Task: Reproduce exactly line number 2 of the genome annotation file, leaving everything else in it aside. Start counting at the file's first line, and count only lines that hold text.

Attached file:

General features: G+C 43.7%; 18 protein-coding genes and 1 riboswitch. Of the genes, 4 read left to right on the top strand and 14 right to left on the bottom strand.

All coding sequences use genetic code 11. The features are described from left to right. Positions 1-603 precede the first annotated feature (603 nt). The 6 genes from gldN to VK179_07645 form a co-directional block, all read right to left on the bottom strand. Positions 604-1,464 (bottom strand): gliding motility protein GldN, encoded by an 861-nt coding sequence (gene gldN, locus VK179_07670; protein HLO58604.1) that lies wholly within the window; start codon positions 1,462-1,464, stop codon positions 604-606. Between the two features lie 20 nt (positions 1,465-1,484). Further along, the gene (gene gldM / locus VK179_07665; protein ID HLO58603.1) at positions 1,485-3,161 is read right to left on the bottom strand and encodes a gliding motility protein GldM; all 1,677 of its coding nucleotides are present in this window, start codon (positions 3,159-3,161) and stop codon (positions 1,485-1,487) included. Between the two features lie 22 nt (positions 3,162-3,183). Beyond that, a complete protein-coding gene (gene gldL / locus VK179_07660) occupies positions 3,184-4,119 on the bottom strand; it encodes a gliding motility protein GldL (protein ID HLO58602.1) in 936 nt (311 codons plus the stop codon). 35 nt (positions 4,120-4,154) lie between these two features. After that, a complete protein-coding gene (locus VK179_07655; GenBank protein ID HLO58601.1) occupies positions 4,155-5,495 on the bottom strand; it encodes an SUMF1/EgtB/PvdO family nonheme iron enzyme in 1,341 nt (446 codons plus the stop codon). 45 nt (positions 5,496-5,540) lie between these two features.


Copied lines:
All coding sequences use genetic code 11. The features are described from left to right. Positions 1-603 precede the first annotated feature (603 nt). The 6 genes from gldN to VK179_07645 form a co-directional block, all read right to left on the bottom strand. Positions 604-1,464 (bottom strand): gliding motility protein GldN, encoded by an 861-nt coding sequence (gene gldN, locus VK179_07670; protein HLO58604.1) that lies wholly within the window; start codon positions 1,462-1,464, stop codon positions 604-606. Between the two features lie 20 nt (positions 1,465-1,484). Further along, the gene (gene gldM / locus VK179_07665; protein ID HLO58603.1) at positions 1,485-3,161 is read right to left on the bottom strand and encodes a gliding motility protein GldM; all 1,677 of its coding nucleotides are present in this window, start codon (positions 3,159-3,161) and stop codon (positions 1,485-1,487) included. Between the two features lie 22 nt (positions 3,162-3,183). Beyond that, a complete protein-coding gene (gene gldL / locus VK179_07660) occupies positions 3,184-4,119 on the bottom strand; it encodes a gliding motility protein GldL (protein ID HLO58602.1) in 936 nt (311 codons plus the stop codon). 35 nt (positions 4,120-4,154) lie between these two features. After that, a complete protein-coding gene (locus VK179_07655; GenBank protein ID HLO58601.1) occupies positions 4,155-5,495 on the bottom strand; it encodes an SUMF1/EgtB/PvdO family nonheme iron enzyme in 1,341 nt (446 codons plus the stop codon). 45 nt (positions 5,496-5,540) lie between these two features.